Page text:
Over the past half-decade, countless startups have appeared on the landscape with the hope of disrupting the more-than-century-old automotive industry with automated driving. Increasingly, those small players are getting gobbled up by the incumbents in the industry. The latest is Boston-based nuTonomy, which is joining Delphi Automotive in a $450 million acquisition.
Delphi had previously announced that it would split itself into two separate companies: Delphi Technologies, which will consist of the powertrain systems business unit, and the automated driving and electrical architecture business, which will operate under the name Aptiv. NuTonomy, along with previous Delphi acquisitions such as Ottomatika, will live under the Aptiv banner.
Like nuTonomy, Pittsburgh-based Ottomatika has been developing an automated driving software solution, and the two companies might seem to overlap. In fact, they do. However, Delphi’s chief technical officer, Glen De Vos, explained that while it might eventually merge parts of nuTonomy and Ottomatika where it makes sense, for the foreseeable future, the two software platforms will continue to be developed in parallel.
In most business combinations, this approach would be completely anathema and seen by the principals as an opportunity to cut in the search for synergies. However, in this context, it actually makes some sense, at least in the near term. For safety reasons ― without a human driver to take over in the event that there is a system failure or a software bug ― automated vehicles are going to require a degree of redundancy not previously seen in the auto industry.
From a safety analysis perspective, these redundant computer platforms should have different architectures to ensure that errors in the primary system aren’t replicated in the backup and missed. Thus, having two independently developed automated driving platforms from nuTonomy and Ottomatika could actually provide a level of safety not previously seen. Of course, this adds some complexity for the cross-checking and decision algorithms, but that will get worked out.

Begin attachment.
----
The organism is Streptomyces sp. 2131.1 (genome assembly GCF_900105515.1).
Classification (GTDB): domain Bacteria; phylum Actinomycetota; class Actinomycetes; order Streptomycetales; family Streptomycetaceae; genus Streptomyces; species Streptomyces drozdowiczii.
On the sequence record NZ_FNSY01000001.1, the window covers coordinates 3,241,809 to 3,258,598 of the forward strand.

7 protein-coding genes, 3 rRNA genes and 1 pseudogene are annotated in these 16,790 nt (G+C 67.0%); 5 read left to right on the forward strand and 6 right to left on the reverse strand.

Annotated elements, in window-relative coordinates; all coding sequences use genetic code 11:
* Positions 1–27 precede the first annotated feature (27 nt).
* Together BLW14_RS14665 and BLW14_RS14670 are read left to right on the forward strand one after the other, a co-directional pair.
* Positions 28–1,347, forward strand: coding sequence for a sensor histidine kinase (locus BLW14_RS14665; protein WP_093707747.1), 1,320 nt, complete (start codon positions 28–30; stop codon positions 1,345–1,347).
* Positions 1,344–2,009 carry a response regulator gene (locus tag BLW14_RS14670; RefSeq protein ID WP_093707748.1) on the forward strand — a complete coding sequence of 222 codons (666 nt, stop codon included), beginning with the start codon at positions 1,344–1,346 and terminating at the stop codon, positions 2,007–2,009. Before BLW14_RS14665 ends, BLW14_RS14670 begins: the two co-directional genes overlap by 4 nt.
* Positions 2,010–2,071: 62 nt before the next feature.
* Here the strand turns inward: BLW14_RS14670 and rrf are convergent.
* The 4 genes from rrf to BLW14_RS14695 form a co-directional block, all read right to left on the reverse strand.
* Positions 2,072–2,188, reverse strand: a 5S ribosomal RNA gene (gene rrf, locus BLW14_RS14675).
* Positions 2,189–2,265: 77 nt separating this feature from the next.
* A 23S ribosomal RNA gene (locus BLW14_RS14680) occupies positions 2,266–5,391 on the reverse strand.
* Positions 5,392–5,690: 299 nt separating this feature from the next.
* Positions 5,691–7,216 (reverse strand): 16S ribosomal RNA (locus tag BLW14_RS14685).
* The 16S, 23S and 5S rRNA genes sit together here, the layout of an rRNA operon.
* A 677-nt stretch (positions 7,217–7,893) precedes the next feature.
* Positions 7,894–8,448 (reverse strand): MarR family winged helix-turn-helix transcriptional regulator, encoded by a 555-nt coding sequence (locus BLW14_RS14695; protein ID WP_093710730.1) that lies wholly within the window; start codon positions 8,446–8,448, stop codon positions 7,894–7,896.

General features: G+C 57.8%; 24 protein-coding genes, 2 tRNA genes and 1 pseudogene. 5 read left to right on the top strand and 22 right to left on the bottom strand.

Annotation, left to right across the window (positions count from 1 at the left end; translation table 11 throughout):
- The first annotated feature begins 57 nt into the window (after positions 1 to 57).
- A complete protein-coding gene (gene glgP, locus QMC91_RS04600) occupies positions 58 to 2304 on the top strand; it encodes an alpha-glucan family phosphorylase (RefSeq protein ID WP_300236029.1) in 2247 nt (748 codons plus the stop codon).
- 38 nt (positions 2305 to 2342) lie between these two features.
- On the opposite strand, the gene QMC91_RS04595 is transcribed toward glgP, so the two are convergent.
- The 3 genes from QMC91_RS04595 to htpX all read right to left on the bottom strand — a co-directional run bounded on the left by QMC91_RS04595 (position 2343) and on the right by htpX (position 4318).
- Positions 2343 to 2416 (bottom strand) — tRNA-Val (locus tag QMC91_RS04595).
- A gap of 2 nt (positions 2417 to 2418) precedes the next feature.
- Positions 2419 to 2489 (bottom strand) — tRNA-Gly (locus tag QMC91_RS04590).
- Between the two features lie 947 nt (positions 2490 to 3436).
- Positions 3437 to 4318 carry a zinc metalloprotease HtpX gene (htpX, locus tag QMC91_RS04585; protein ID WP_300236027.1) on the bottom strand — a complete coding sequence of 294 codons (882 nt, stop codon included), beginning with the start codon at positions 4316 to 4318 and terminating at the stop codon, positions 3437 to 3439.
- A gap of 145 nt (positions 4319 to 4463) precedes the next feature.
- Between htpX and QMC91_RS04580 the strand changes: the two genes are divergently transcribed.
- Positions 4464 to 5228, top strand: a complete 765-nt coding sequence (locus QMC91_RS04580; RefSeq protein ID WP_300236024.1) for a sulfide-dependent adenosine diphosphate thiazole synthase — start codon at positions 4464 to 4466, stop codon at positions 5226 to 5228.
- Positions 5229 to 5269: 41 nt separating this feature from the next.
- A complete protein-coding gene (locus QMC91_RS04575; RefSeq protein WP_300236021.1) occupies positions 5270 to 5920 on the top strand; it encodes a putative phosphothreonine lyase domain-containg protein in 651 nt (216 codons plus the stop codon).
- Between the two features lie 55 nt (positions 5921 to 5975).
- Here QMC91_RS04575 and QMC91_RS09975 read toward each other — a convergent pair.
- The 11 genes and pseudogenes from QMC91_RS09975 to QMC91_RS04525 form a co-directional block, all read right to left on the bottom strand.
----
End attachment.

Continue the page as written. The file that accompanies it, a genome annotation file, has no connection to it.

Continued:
When asked what else nuTonomy brings to the table for Delphi, de Vos highlighted the work the company has been doing on the services side, which will be crucial to early success in the automated driving business because most of these vehicles will be used for commercial mobility applications long before they are sold to consumers.
Karl Iagnemma, nuTonomy’s CEO, called out the numerous academic papers on fleet management authored by his co-founder Emilio Frazzoli. Efficient deployment of automated vehicles and high-definition mapping of service areas represent part of nuTonomy’s appeal to Delphi, adding to the connectivity and data-handling capabilities that Delphi has developed internally and through investments in companies like Otonomo. Delphi also manufactures many of the sensors and electronics used in these systems and has investments in three lidar developers, Quanergy, Innoviz and LedderTech.
The partnerships built by nuTonomy, including relationships with Lyft and France’s PSA Group, will remain in place, and the combined company hopes to leverage these and others to commercialize automated driving. Delphi and nuTonomy both have fleets of automated taxis operating in a section of Singapore as part of a pilot program sponsored by the Land Transport Authority there.
Over the coming months, Delphi and nuTonomy plan to continue expanding their engineering and research staffs as they work to move beyond the pilot toward a full commercial deployment in the 2019-20 time frame. Delphi/Aptiv will continue to work with partners such as BMW on systems integration aspects of the company’s in-house solutions.
However, de Vos and Iagnemma emphasized that the benefit to their companies would come from the scale provided by a turnkey solution. By minimizing the customization for individual customers, they hope to provide a more reliable, robust and affordable solution.